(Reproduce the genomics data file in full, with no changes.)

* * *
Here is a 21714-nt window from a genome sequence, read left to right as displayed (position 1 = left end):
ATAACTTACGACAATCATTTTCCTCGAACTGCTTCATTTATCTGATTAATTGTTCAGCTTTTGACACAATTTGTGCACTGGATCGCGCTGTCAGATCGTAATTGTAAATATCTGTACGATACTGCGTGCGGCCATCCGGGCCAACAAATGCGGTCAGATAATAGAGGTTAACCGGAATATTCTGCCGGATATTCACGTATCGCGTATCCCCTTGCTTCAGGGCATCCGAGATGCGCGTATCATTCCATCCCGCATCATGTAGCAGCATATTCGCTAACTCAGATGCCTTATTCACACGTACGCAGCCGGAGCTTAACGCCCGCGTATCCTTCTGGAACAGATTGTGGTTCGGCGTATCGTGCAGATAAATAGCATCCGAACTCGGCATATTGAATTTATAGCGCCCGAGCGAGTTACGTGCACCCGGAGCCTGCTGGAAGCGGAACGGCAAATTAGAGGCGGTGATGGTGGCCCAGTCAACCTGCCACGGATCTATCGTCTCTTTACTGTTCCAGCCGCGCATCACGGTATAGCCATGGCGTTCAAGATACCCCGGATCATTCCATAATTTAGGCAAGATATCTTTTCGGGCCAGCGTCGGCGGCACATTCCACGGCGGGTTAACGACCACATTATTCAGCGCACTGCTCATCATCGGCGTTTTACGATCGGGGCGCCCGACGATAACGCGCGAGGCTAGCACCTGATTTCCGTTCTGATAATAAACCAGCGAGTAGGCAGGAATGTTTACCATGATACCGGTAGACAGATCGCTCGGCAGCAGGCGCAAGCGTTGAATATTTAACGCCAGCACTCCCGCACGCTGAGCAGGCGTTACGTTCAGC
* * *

Here is a 21714-nt window from a genome sequence, read left to right as displayed (position 1 = left end):
ATAACTTACGACAATCATTTTCCTCGAACTGCTTCATTTATCTGATTAATTGTTCAGCTTTTGACACAATTTGTGCACTGGATCGCGCTGTCAGATCGTAATTGTAAATATCTGTACGATACTGCGTGCGGCCATCCGGGCCAACAAATGCGGTCAGATAATAGAGGTTAACCGGAATATTCTGCCGGATATTCACGTATCGCGTATCCCCTTGCTTCAGGGCATCCGAGATGCGCGTATCATTCCATCCCGCATCATGTAGCAGCATATTCGCTAACTCAGATGCCTTATTCACACGTACGCAGCCGGAGCTTAACGCCCGCGTATCCTTCTGGAACAGATTGTGGTTCGGCGTATCGTGCAGATAAATAGCATCCGAACTCGGCATATTGAATTTATAGCGCCCGAGCGAGTTACGTGCACCCGGAGCCTGCTGGAAGCGGAACGGCAAATTAGAGGCGGTGATGGTGGCCCAGTCAACCTGCCACGGATCTATCGTCTCTTTACTGTTCCAGCCGCGCATCACGGTATAGCCATGGCGTTCAAGATACCCCGGATCATTCCATAATTTAGGCAAGATATCTTTTCGGGCCAGCGTCGGCGGCACATTCCACGGCGGGTTAACGACCACATTATTCAGCGCACTGCTCATCATCGGCGTTTTACGATCGGGGCGCCCGACGATAACGCGCGAGGCTAGCACCTGATTTCCGTTCTGATAATAAACCAGCGAGTAGGCAGGAATGTTTACCATGATACCGGTAGACAGATCGCTCGGCAGCAGGCGCAAGCGTTGAATATTTAACGCCAGCACTCCCGCACGCTGAGCAGGCGTTACGTTCAGC